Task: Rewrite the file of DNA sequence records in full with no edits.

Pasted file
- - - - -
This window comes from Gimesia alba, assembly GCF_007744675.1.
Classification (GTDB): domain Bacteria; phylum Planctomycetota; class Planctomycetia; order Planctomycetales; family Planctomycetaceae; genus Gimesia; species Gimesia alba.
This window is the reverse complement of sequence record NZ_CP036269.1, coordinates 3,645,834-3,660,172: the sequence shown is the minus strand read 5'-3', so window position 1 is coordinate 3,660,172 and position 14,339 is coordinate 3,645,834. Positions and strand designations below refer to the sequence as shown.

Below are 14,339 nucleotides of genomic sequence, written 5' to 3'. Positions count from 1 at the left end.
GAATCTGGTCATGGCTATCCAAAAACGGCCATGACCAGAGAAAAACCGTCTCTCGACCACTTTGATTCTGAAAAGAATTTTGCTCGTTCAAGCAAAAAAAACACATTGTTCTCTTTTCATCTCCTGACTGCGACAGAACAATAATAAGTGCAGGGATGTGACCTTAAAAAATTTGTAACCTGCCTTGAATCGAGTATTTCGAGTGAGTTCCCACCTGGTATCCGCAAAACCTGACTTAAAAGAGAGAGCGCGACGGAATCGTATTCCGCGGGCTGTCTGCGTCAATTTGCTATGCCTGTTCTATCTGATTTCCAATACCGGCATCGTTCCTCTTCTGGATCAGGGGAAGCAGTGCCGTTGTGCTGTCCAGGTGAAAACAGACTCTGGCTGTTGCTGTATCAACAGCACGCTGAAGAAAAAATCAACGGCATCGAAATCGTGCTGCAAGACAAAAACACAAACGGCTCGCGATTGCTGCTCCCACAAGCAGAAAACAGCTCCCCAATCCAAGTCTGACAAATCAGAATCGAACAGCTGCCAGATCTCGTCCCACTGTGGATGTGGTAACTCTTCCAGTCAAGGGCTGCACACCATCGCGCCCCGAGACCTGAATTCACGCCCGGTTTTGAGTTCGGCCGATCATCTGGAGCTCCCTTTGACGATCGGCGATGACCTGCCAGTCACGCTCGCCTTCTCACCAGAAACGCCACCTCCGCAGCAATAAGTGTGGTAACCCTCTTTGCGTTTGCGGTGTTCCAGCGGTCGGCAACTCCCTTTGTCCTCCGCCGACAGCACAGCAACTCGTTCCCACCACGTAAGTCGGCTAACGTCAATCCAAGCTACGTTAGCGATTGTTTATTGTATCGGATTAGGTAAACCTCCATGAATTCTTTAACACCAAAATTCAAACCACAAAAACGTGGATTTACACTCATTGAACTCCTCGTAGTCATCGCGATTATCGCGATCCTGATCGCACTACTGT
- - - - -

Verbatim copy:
This window comes from Gimesia alba, assembly GCF_007744675.1.
Classification (GTDB): domain Bacteria; phylum Planctomycetota; class Planctomycetia; order Planctomycetales; family Planctomycetaceae; genus Gimesia; species Gimesia alba.
This window is the reverse complement of sequence record NZ_CP036269.1, coordinates 3,645,834-3,660,172: the sequence shown is the minus strand read 5'-3', so window position 1 is coordinate 3,660,172 and position 14,339 is coordinate 3,645,834. Positions and strand designations below refer to the sequence as shown.

Below are 14,339 nucleotides of genomic sequence, written 5' to 3'. Positions count from 1 at the left end.
GAATCTGGTCATGGCTATCCAAAAACGGCCATGACCAGAGAAAAACCGTCTCTCGACCACTTTGATTCTGAAAAGAATTTTGCTCGTTCAAGCAAAAAAAACACATTGTTCTCTTTTCATCTCCTGACTGCGACAGAACAATAATAAGTGCAGGGATGTGACCTTAAAAAATTTGTAACCTGCCTTGAATCGAGTATTTCGAGTGAGTTCCCACCTGGTATCCGCAAAACCTGACTTAAAAGAGAGAGCGCGACGGAATCGTATTCCGCGGGCTGTCTGCGTCAATTTGCTATGCCTGTTCTATCTGATTTCCAATACCGGCATCGTTCCTCTTCTGGATCAGGGGAAGCAGTGCCGTTGTGCTGTCCAGGTGAAAACAGACTCTGGCTGTTGCTGTATCAACAGCACGCTGAAGAAAAAATCAACGGCATCGAAATCGTGCTGCAAGACAAAAACACAAACGGCTCGCGATTGCTGCTCCCACAAGCAGAAAACAGCTCCCCAATCCAAGTCTGACAAATCAGAATCGAACAGCTGCCAGATCTCGTCCCACTGTGGATGTGGTAACTCTTCCAGTCAAGGGCTGCACACCATCGCGCCCCGAGACCTGAATTCACGCCCGGTTTTGAGTTCGGCCGATCATCTGGAGCTCCCTTTGACGATCGGCGATGACCTGCCAGTCACGCTCGCCTTCTCACCAGAAACGCCACCTCCGCAGCAATAAGTGTGGTAACCCTCTTTGCGTTTGCGGTGTTCCAGCGGTCGGCAACTCCCTTTGTCCTCCGCCGACAGCACAGCAACTCGTTCCCACCACGTAAGTCGGCTAACGTCAATCCAAGCTACGTTAGCGATTGTTTATTGTATCGGATTAGGTAAACCTCCATGAATTCTTTAACACCAAAATTCAAACCACAAAAACGTGGATTTACACTCATTGAACTCCTCGTAGTCATCGCGATTATCGCGATCCTGATCGCACTACTGT